Erosion

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Erosion

A negative impact on one or more of a firm's existing assets.

Erosion

1. The gradual loss of an asset's value. See also: Depreciation.

2. The wearing away of real estate caused by natural events. For example, a rising sea level may erode a beach front property. Erosion can reduce the property's value.

erosion

The slow wearing away by natural forces such as water and wind.

References in periodicals archive ?
The mathematical model of the eroded material volume control will form the base of calculating the modelling of the resulted shape of the surface.
Gareth Evens, of the Environment Agency said: "We'll use gravel to reinforce the eroded riverbank and hope to start in the next few weeks.
A few other, heavily eroded pieces of dinosaur bone turn up, but Murphy says that they probably aren't Ralph's because his fossil bones are usually in good condition.
The patient was taken to the operating room, where exploration revealed that the tumor had filled the external auditory canal and glenoid fossa, eroded the floor of the middle fossa, and extended across the skull base to the foramen lacerum.
Worker confidence declined after 1922 as hyperinflation and stabilizati on eroded their position and made organized protest less feasible.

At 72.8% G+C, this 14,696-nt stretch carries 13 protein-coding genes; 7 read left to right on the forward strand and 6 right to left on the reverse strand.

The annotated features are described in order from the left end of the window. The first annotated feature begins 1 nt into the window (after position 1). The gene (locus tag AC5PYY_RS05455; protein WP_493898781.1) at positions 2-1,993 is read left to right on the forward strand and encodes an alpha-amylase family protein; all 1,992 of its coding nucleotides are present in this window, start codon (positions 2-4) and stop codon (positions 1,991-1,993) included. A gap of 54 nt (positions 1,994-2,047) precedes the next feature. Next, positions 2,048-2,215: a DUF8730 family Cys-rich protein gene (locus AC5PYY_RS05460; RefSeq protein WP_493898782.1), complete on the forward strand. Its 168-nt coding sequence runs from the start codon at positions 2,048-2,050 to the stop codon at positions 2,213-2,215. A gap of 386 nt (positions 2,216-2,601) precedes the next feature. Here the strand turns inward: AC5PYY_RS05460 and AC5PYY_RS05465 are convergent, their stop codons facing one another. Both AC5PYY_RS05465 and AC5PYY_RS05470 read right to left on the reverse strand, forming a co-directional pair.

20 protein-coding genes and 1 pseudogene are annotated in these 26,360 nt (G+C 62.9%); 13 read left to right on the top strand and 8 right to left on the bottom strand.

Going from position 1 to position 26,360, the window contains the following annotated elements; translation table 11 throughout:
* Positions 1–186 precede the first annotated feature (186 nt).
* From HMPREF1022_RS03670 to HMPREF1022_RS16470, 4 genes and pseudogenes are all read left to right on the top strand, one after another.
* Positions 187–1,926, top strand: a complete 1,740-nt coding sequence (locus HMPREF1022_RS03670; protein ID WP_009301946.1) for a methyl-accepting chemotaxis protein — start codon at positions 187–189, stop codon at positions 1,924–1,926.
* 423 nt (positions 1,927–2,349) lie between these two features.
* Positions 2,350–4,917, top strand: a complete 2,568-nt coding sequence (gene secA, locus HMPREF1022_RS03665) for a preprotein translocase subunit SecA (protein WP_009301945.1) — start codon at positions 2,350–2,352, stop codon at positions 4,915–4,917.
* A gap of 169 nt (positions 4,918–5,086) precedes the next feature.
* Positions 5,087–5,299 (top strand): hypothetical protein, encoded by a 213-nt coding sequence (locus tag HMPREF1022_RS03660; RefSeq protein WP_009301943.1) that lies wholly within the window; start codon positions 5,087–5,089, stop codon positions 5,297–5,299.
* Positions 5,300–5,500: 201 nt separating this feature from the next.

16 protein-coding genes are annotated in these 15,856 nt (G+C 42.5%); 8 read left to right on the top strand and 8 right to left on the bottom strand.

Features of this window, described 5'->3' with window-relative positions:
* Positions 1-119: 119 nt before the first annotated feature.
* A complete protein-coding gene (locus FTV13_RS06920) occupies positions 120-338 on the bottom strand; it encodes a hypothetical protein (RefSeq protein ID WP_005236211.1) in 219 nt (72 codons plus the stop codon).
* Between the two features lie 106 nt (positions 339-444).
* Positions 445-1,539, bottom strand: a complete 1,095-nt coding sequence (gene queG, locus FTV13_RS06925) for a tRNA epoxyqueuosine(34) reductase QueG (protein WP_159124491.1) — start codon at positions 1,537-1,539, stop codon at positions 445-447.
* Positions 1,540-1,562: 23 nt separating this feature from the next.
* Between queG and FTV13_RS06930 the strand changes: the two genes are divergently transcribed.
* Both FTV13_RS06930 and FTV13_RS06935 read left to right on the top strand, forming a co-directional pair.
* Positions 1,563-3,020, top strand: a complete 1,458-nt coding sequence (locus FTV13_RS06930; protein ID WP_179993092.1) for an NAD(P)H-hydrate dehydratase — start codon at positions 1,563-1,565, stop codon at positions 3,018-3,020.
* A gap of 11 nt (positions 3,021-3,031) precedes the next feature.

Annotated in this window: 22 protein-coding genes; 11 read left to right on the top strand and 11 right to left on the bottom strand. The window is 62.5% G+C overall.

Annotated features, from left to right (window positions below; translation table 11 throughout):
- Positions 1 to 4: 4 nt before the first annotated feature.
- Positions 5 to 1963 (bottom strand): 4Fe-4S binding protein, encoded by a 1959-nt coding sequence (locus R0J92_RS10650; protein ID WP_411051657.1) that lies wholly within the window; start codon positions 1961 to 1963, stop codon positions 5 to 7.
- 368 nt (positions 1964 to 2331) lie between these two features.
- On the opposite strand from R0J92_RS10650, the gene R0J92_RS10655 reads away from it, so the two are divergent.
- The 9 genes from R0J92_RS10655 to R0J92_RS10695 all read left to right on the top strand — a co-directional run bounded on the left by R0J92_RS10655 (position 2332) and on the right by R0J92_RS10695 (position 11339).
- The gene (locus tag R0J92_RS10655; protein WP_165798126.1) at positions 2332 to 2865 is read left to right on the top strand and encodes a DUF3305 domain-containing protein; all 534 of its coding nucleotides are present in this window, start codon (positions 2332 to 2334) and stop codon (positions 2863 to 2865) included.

They discovered the fossil in sediments, eroded rock particles in layers of earth strata, that belong to the Cretaceous Period (140-65 million years ago).
He cautioned, however, that enthusiasm for recovery from a recession that seriously eroded domestic and foreign demand for steel castings is somewhat guarded.
Either way, the coverage ratios have eroded since last review.
Gehrels of the University of Arizona in Tucson report that about half the zircons they analyzed came from the Appalachians, and about one-fourth had eroded from ancient rocks in central Canada.
The skull Radecki and Rebecca found was actually being eroded out of the rock, so it would have been destroyed, county Park Ranger Jack Farley said.
Throughout this century, the precious pattern has been eroded by technology, population pressure, professional hubris, increasing prosperity, and of course politics.
Carried by rivers, oceans, and wind, these minute eroded morsels of rock are deposited with sand and mud--and the remains of plants and animals.